Hot, Hot, Hot — Part II

The interview with Suzanne Roberts on Headline News (see previous post) was part of her show, “Seeking Solutions with Suzanne,” which aims to give practical advice to retired Americans.

Her visit was followed a couple of days later by the Wall Street Journal and Barron’s, whose audience is a bit different.   Their video site is, in fact, quite specific: “advice for families with assets of $5 million or more.”   On Tuesday, I found myself trying to convince retirees that they can grow vegetables in plastic tubs on the fire escape, and on Thursday my job was to convince millionaires to raise their sights and tell their architects to forget the media room and give them vegetables on the roof.


The Dow Jones videographer took some stunning footage of the garden (to be featured in a subsequent post), and asked the questions off-camera.  Have a look at the resulting program, at .


Posted in Urban Agriculture and Food Policy | 1 Comment

Hot, Hot, Hot

No, I’m not talking about the genus Capsicum, whose many species of peppers thrive on a green roof. I’m talking about green roofs themselves.  For years, we rooftop farmers have attracted the attention of periodicals like Urban Farm and Living Architecture, worthy to be sure, but hardly mainstream.   This year, that seems to have changed.  In one week earlier this autumn three separate video crews dragged their equipment to the 35th floor to explore the wonders of urban agriculture.


The first of those – an interview with Suzanne Roberts on Headline News Network (HLN) – airs tomorrow, Wednesday November 12 at 1:24 PM Eastern Standard Time.  If you miss it, you can see a truncated version of the interview at .

Following shortly: links to the Wall Street Journal/Dow Jones/Barron’s Penta show on BRTG.

Posted in Urban Agriculture and Food Policy | 3 Comments

All right, Mr. De Mille, I’m ready for my close-up


Norma Desmond may have been over the hill, but here in early July some of the stars of Battery Rooftop Garden are in their prime.


Nature at landscape scale, such as the views of New York Harbor from the roof, can be sublime and inspiring. But I am convinced that the most profound appreciation of the natural world grows out of close observation.


The scale of the smaller vegetable garden, and especially a roof top garden, is particularly conducive to this kind of intimate interaction.   All urban spaces are compressed, and the forced communion with plant life in a city garden is qualitatively different from the way we interact with plants in the open spaces of the country.  My advice, look closely.





Ready for their close-up? You betcha . . .


Posted in Uncategorized | 2 Comments

Hollywood Comes to the Roof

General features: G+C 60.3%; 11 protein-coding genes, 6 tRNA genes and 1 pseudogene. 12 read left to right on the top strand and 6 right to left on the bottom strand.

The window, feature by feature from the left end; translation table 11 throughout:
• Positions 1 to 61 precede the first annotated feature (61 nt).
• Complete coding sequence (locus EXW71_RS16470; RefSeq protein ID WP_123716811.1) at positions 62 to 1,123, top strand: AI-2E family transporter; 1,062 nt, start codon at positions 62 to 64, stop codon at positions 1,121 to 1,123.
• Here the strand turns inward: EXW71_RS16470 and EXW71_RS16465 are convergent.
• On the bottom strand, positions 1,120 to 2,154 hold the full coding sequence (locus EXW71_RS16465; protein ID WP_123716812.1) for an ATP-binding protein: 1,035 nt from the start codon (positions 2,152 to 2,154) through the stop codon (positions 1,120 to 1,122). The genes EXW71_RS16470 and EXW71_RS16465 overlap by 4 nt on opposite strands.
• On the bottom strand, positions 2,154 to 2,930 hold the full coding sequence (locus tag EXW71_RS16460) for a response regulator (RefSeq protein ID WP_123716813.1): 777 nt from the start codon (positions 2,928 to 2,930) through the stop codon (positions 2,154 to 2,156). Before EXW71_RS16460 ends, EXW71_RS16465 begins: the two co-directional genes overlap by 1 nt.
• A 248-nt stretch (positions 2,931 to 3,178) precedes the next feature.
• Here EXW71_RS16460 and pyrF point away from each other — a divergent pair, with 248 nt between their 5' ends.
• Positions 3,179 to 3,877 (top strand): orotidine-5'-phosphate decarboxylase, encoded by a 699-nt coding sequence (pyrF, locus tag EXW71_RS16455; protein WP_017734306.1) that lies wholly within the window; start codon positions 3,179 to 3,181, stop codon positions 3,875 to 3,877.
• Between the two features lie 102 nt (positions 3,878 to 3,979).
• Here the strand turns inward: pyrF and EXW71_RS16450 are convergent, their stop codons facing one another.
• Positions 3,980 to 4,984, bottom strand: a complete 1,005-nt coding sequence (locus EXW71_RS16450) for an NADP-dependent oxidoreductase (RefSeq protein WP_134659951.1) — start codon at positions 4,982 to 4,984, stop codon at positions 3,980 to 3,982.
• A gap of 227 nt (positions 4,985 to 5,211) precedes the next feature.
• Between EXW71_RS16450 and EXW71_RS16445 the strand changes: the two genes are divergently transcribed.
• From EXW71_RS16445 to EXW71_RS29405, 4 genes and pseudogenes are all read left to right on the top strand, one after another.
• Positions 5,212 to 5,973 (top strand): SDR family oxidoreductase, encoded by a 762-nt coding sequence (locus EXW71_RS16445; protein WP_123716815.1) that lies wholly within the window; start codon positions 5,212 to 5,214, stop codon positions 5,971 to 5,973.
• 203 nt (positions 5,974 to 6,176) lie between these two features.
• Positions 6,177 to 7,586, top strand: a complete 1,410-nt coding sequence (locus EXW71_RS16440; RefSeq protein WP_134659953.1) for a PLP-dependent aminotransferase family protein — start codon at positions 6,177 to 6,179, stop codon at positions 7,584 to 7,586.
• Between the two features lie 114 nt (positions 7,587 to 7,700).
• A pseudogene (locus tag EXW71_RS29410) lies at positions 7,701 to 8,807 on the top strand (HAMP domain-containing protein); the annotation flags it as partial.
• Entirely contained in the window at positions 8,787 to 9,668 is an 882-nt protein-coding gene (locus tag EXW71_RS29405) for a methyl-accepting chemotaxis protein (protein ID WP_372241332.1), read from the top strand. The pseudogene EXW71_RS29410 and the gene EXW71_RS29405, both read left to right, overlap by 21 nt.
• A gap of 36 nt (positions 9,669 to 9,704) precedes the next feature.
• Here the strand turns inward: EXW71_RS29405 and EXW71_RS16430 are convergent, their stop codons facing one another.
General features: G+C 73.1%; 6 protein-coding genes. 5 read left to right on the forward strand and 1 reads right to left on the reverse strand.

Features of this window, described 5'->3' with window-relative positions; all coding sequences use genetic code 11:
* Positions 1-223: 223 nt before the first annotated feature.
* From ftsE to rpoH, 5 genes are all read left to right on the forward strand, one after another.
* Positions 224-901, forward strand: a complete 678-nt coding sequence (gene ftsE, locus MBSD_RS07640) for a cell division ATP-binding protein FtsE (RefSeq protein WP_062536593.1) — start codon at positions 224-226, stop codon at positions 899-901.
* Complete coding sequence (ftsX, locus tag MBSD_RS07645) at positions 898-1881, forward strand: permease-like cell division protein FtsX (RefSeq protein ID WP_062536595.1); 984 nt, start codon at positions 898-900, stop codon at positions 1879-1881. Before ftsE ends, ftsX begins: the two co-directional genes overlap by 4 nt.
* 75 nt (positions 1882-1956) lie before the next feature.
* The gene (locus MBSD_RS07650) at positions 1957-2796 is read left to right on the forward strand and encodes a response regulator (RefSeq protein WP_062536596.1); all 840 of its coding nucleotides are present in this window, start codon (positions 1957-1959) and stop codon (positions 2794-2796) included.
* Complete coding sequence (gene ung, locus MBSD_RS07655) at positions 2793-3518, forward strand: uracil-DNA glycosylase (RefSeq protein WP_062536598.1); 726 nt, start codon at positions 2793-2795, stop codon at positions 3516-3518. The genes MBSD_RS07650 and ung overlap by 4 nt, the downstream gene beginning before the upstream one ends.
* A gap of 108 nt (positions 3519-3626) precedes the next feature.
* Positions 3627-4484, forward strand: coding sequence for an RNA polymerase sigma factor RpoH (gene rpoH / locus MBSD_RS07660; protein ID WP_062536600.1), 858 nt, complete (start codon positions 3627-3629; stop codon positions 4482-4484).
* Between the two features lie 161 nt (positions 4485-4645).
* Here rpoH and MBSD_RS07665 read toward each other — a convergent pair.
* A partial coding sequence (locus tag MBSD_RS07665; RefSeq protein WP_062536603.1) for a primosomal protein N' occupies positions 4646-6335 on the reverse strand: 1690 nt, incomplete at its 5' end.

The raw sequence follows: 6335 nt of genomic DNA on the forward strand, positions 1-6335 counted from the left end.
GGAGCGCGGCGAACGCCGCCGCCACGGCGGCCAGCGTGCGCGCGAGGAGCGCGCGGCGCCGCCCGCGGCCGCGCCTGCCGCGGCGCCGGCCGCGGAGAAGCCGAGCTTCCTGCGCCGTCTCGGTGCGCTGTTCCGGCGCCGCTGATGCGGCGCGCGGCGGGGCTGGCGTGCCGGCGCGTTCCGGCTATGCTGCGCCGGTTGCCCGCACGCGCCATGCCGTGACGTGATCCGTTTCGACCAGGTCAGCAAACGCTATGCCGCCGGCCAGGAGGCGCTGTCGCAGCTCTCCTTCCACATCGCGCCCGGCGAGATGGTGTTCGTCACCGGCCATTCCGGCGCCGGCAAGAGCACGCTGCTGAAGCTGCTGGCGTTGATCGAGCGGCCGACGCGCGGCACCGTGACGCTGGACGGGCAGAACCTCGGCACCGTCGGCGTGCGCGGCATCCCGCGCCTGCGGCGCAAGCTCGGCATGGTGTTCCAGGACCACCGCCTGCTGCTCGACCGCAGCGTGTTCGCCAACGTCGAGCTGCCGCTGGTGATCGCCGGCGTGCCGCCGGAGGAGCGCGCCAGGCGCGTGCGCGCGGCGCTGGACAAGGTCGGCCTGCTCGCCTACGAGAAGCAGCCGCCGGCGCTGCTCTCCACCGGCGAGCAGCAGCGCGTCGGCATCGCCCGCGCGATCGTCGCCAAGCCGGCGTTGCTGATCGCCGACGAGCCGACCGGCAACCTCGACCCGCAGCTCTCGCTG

Well, not exactly Hollywood, but the sort of ultra-low-budget film project that will eventually displace a chunk of big-budget entertainment, as surely as green roofs and urban farms will replace part of our reliance on industrial agriculture.

Award winning indie film director Tom O’Brien (Fairhaven and Manhattan Romance) brought his new web series, Yoga Schmoga, to Battery Rooftop Garden this week for a scene in which the series’ main character, Grace, played by Jesse Barr, arrives at The Visionaire building . . .


only to be greeted by her new client, a British investment banker dressed rather inappropriately (his excuse, I was in the shower), who shows her around the garden.


Our heroine needs to correct his attitude with some meticulous adjustments to his down dog.


In any case, the latest in video technology (a “MōVi” digital 3-axis gyro-stabilized handheld camera gimbal that provides a steady tracking shot at a fraction of the cost of the previous technology) . . .


 mingled with the latest in roof top squash varieties.


 and the hard-working crew and cast were rewarded with treats of Rats-Tail (podded) Radish (Raphanus sativus var. caudatus) . . .


 and blueberries plucked from under the bird netting.


Posted in Berries, Blueberries, Guests | Leave a comment

Breaking Records

Just before the ground re-froze,  we harvested some sweet winter carrots and were rather amazed when this giant emerged from the relatively shallow soils of its rooftop bed:


I’ve always been drawn much more to the qualitative than the quantitative, and initially focused on the question of how to cook this giant, and how it would taste.  But then something strange happened.   A voice deep within the limbic brain offered the tantalizing suggestion that mine might be bigger than anyone else’s.   It could be a record-breaker.  Sharing some deep genetic predisposition with every kid obsessed with the 4H prize for biggest pumpkin at the county fair, I set out to investigate whether I too might claim a prize to validate my prowess in drawing sustenance from the soil.

I turned, of course, to the good folks at the World Museum of Carrots (motto: “Discover the Power of Carrots”), who gently suggested that if I were after a record, the parameters would have to be defined rather narrowly.  After all, the world record weight was 18.985 pounds (a carrot grown in Alaska) and the world record for length was 19 feet 1.96 inches (the UK).   But the World Museum of Carrots is open to other types of carrot-related prize-winning feats.  After all, they track the records for most carrots peeled and chopped in a minute (515 g), most baby carrots fit in an open mouth (25), and most carrot chews before swallowing (96).  I was encouraged.

Researching the record books for New York State, I was disappointed to find no claim for state-champion carrot (only a nice lady from the Hudson Valley as pleased with her one-pound carrot as I am).  Nor were there any reports of tuberous immensity (I know, it’s a root not a tuber) from community or roof-top gardeners in New York City.